Family Interventions & Youth Homelessness

In collaboration with Child Trends and with funding from the Office of the Assistant Secretary for Planning and Evaluation in the Department of Health and Human Services, this study offers the first comprehensive assessment of existing evidence on family interventions as an effective tool to reduce youth homelessness.

Family conflict is a key driver of youth homelessness, and most programs serving youth experiencing homelessness use some form of family intervention to address conflict, helping youth reconnect with their families when appropriate. Yet, despite frequent use of family intervention techniques, there has never been a systematic evaluation of the evidence for this method’s effectiveness.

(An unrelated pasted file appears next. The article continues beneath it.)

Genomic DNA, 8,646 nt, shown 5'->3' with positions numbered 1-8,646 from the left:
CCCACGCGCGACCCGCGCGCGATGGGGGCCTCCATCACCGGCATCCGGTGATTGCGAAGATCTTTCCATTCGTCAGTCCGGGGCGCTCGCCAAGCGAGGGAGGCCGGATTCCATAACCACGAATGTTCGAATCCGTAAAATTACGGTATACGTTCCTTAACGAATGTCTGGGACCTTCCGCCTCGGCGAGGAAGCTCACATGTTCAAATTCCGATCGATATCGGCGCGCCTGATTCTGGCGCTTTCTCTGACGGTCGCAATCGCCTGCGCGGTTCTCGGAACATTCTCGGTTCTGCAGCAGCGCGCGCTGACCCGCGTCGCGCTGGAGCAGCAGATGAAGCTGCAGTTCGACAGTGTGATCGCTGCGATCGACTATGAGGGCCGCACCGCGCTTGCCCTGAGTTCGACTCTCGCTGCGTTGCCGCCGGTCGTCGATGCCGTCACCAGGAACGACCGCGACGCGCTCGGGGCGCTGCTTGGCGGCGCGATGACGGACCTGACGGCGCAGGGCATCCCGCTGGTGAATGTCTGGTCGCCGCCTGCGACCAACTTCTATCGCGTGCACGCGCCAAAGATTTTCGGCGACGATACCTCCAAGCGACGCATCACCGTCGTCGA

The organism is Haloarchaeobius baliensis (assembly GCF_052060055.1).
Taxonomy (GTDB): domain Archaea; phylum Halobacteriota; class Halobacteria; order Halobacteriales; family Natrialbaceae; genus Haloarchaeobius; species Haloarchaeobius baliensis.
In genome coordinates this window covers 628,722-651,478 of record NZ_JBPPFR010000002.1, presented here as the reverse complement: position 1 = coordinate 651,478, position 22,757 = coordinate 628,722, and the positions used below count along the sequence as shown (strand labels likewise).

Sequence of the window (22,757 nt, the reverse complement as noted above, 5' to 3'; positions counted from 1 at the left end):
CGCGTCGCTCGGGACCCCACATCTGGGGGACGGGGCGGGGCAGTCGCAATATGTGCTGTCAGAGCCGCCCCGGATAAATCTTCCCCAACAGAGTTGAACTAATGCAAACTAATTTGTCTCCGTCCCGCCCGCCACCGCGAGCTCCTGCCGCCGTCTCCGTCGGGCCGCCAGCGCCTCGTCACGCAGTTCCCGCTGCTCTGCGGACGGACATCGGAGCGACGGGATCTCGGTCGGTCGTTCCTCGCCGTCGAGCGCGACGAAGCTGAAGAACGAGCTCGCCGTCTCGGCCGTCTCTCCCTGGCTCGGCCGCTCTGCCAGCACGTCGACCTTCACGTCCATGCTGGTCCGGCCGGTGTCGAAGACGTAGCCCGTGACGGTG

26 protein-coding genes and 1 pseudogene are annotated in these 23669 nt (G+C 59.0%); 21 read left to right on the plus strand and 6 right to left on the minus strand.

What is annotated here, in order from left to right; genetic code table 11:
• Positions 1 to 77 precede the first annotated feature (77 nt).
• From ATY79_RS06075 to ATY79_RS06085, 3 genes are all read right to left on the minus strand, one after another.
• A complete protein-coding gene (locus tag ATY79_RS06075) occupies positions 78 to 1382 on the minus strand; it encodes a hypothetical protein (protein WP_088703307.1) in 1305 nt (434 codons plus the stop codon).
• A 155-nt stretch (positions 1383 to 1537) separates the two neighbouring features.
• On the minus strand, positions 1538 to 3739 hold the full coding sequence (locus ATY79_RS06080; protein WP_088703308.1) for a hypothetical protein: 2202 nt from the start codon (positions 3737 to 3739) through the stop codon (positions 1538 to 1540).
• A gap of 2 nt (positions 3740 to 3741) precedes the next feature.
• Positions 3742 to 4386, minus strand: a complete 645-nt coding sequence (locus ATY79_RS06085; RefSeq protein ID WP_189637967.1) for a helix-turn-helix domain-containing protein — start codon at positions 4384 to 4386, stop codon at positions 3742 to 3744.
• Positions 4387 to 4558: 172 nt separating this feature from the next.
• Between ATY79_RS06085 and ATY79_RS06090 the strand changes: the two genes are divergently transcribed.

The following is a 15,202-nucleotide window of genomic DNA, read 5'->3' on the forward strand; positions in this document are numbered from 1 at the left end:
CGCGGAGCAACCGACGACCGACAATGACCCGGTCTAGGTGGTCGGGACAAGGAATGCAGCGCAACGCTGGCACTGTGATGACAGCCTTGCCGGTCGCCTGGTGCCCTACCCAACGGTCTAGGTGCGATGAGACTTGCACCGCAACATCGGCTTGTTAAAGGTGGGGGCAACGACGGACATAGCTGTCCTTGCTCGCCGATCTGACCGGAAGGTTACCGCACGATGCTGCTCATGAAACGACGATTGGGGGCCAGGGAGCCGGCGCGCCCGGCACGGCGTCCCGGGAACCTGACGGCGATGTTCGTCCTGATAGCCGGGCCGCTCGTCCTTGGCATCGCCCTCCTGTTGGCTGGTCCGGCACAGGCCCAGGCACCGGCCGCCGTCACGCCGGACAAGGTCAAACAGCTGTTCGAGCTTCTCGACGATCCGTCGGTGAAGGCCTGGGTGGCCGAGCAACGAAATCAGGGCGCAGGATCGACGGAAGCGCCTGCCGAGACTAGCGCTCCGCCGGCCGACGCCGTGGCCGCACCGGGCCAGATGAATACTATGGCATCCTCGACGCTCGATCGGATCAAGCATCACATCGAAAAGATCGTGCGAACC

With literature review-supported evidence and supplemental conversations with key informants, this report summarizes both the existing evidence on family intervention strategies and the elements that make interventions effective. It also includes a discussion on gaps in the evidence.

We conclude that effective family intervention strategies do exist, and that current research provides useful insight into what makes them successful. However, more research is needed to evaluate those strategies aimed specifically at youth experiencing or at risk of homelessness.  

In addition to the full report, featured below are links to three distinct briefs intended for policymakers, researchers, and practitioners, respectively. Furthermore, we provide a link to a list of all the interventions examined, a description of their characteristics, intervention summaries, and references to relevant literature.

For more information, contact Mike Pergamit at MPergamit@urban.org